Citation
D'Andrea, Raffaello (1997) Generalizations of Hinfinity optimization. Control of rotating stall. Dissertation (Ph.D.), California Institute of Technology. http://resolver.caltech.edu/CaltechETD:etd01092008110959
Abstract
Arguably one of the most significant contributions to the field of optimal control has been the formulation and eventual solution of the H∞ design problem. Armed with this mathematical tool, designs which are robust to plant uncertainty and insensitive to plant parameters can be performed in a systematic and rigorous fashion.
The H∞ methodology, however, typically leads to conservative designs. The reasons are twofold. The first is that the plant uncertainty can only be accounted for in an approximate manner, with the result that designs are performed for a set of allowable systems which is larger than what is being modeled; thus the resulting control strategy is forced to guard against nonrealizable situations, potentially sacrificing system performance. The second has to do with the physical interpretation of H∞ optimization: the minimization of a system's power to power gain. Thus it is implicitly assumed in the design process that the worst case disturbance is allowed to be an arbitrary power signal, such as a sinusoid. This is clearly a poor modeling choice for many types of physical disturbances, such as sensor or thermal noise, wind gusts, and impulsive forces.
The main contribution of this dissertation is the extension of H∞ optimization to allow for general closed loop design objectives which address the two limitations outlined above. In particular, nonconservative, computationally tractable, linear matrix inequality based methods for control design are developed for a certain class of physically motivated uncertain systems. In addition, these new techniques can accommodate constraints on the allowable disturbances, excluding unrealistic disturbances from the design process.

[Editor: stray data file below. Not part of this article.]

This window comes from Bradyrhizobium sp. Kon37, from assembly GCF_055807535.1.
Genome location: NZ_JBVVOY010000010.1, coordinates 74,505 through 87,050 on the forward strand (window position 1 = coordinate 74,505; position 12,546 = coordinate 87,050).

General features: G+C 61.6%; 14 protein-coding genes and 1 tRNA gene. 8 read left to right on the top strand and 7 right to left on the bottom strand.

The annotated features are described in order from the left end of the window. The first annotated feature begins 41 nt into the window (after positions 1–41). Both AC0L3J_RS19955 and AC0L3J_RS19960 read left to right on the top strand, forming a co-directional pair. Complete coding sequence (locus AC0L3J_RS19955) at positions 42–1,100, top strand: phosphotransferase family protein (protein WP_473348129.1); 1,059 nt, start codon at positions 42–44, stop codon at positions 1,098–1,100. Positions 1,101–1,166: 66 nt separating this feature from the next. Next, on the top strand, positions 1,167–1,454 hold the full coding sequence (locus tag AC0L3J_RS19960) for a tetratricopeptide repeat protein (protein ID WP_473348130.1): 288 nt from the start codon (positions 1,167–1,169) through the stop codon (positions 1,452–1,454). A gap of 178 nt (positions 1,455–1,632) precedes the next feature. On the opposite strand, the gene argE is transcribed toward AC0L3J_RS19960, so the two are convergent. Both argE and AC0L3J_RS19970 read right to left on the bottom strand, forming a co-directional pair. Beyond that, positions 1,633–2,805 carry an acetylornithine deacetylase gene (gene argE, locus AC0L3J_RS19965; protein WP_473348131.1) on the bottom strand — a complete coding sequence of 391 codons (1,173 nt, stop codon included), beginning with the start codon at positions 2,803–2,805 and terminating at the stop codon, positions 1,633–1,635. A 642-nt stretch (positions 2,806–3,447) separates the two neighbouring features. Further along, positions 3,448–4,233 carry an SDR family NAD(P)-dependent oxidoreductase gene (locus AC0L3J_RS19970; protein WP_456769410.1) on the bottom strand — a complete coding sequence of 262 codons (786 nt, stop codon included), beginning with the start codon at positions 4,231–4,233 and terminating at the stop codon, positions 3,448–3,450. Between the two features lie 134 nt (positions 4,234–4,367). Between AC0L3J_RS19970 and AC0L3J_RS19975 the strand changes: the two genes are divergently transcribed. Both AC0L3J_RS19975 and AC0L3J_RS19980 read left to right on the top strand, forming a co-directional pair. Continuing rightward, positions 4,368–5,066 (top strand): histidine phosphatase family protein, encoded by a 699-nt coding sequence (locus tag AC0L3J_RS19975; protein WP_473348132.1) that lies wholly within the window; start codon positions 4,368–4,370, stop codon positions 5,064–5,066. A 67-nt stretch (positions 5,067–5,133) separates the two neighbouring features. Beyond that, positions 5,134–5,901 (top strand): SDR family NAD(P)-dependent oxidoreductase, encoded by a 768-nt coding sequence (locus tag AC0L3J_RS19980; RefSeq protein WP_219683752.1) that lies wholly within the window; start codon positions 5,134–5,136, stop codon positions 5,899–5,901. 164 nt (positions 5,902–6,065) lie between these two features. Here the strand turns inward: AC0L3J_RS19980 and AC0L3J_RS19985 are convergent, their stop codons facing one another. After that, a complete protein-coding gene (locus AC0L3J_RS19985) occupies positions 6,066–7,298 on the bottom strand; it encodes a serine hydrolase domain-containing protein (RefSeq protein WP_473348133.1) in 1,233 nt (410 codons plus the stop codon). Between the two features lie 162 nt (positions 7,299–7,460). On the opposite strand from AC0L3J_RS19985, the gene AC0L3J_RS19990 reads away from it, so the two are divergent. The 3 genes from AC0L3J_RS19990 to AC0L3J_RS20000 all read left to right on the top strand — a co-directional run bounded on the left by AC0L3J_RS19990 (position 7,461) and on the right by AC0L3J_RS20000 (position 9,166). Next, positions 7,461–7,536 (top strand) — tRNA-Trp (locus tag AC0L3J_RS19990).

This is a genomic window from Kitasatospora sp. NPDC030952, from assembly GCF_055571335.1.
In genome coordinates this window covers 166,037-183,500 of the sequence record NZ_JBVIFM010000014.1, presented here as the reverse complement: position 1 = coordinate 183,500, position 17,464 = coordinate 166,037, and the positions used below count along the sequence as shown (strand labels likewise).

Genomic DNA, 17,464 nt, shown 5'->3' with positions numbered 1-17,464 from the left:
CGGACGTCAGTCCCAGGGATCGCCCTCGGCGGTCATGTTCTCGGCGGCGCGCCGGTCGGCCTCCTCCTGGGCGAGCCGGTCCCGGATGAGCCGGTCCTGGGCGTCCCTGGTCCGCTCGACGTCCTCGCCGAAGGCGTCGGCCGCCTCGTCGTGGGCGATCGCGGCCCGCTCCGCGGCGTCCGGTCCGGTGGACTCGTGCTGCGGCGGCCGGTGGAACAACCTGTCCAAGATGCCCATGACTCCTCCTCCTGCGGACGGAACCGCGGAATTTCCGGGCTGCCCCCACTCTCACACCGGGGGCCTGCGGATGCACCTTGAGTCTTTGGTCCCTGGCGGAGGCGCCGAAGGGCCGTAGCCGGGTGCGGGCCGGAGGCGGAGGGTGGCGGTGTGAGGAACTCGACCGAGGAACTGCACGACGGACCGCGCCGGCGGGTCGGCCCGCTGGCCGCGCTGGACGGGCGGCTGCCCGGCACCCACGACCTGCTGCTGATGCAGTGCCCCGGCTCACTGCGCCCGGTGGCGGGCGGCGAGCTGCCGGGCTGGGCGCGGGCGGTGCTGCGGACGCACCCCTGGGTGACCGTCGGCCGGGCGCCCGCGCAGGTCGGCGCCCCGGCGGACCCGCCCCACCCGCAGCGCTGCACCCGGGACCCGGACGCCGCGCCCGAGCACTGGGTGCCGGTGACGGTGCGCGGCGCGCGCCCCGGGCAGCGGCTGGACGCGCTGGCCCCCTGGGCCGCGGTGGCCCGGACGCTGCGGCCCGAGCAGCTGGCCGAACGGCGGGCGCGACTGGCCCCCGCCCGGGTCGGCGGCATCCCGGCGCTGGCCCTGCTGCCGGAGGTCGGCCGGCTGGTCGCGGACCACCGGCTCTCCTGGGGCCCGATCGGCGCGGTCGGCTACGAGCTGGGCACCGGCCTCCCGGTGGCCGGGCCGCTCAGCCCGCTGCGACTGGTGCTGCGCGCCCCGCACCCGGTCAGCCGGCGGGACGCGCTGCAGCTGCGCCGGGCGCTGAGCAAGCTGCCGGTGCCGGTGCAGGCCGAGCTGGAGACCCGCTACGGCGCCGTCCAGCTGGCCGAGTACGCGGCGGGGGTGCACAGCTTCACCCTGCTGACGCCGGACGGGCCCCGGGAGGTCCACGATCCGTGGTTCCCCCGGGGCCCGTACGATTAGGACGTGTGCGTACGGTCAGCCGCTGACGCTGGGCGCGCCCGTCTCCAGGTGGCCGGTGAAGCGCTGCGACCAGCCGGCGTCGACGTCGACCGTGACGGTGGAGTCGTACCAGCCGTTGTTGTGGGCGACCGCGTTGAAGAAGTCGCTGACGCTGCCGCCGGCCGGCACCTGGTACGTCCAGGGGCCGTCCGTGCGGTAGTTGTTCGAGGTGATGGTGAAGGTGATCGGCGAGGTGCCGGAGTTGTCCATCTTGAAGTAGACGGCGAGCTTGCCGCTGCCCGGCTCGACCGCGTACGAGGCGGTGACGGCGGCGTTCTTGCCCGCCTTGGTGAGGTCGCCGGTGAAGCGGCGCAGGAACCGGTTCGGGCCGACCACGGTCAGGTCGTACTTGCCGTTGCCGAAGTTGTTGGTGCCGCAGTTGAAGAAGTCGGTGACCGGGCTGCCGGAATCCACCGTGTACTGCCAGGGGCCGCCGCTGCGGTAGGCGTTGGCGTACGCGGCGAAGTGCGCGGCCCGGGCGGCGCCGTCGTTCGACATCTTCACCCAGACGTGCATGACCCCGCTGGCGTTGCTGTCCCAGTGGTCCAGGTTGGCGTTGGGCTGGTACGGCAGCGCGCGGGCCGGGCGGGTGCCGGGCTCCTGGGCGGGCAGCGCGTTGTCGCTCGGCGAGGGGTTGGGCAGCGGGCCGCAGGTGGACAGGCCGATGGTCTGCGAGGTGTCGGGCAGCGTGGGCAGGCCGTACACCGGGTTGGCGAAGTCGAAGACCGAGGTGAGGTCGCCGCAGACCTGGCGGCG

Another contribution of this dissertation is an attempt to view control in the broader context of system design. Typically, a control algorithm is only sought after the system to be controlled has already been designed, and the type and location of the actuators and sensors has been determined. For most applications, however, the level of performance which can be attained by any control strategy is dictated by the dynamics of the plant. Thus from a system level, the above methodology is not optimal, since the control design process is decoupled from the design of the rest of the system. By adopting the behavioral framework for systems, an optimization problem where the given system is not treated as an inputoutput operator, a natural assumption when considering first principles models, is formulated and solved. The interpretation of the above extension of H∞ optimization is that of designing optimal systems.
In contrast to the general purpose tools developed in the first part of the dissertation and summarized above, the second part deals with an actual experimental problem, that of controlling rotating stall using pulsed air injection in a lowspeed, axial flow compressor. By modeling the injection of air as an unsteady shift in the compressor characteristic, the viability of various air injection orientations are established. A control strategy is developed which controls the pulsing of air in front of the rotor face based on unsteady pressure measurements near the rotor face. Experimental results show that this technique eliminates the hysteresis loop normally associated with rotating stall. A parametric study is used to determine the optimal control parameters for suppression of stall. The resulting control strategy is also shown to suppress surge when a plenum is present. Using a high fidelity model, the main features of the experimental results are duplicated via simulations. The main contributions of this part of the dissertation are a simple control scheme which has the potential of greatly increasing the operability of compressors, and a loworder modeling mechanism which captures the essential features of air injection, facilitating subsequent analyses and control designs which make use of air injectors.
Item Type:  Thesis (Dissertation (Ph.D.)) 

Degree Grantor:  California Institute of Technology 
Division:  Engineering and Applied Science 
Major Option:  Electrical Engineering 
Thesis Availability:  Restricted to Caltech community only 
Research Advisor(s): 

Thesis Committee: 

Defense Date:  31 May 1996 
Record Number:  CaltechETD:etd01092008110959 
Persistent URL:  http://resolver.caltech.edu/CaltechETD:etd01092008110959 
Default Usage Policy:  No commercial reproduction, distribution, display or performance rights in this work are provided. 
ID Code:  94 
Collection:  CaltechTHESIS 
Deposited By:  Imported from ETDdb 
Deposited On:  25 Jan 2008 
Last Modified:  04 Mar 2014 19:54 
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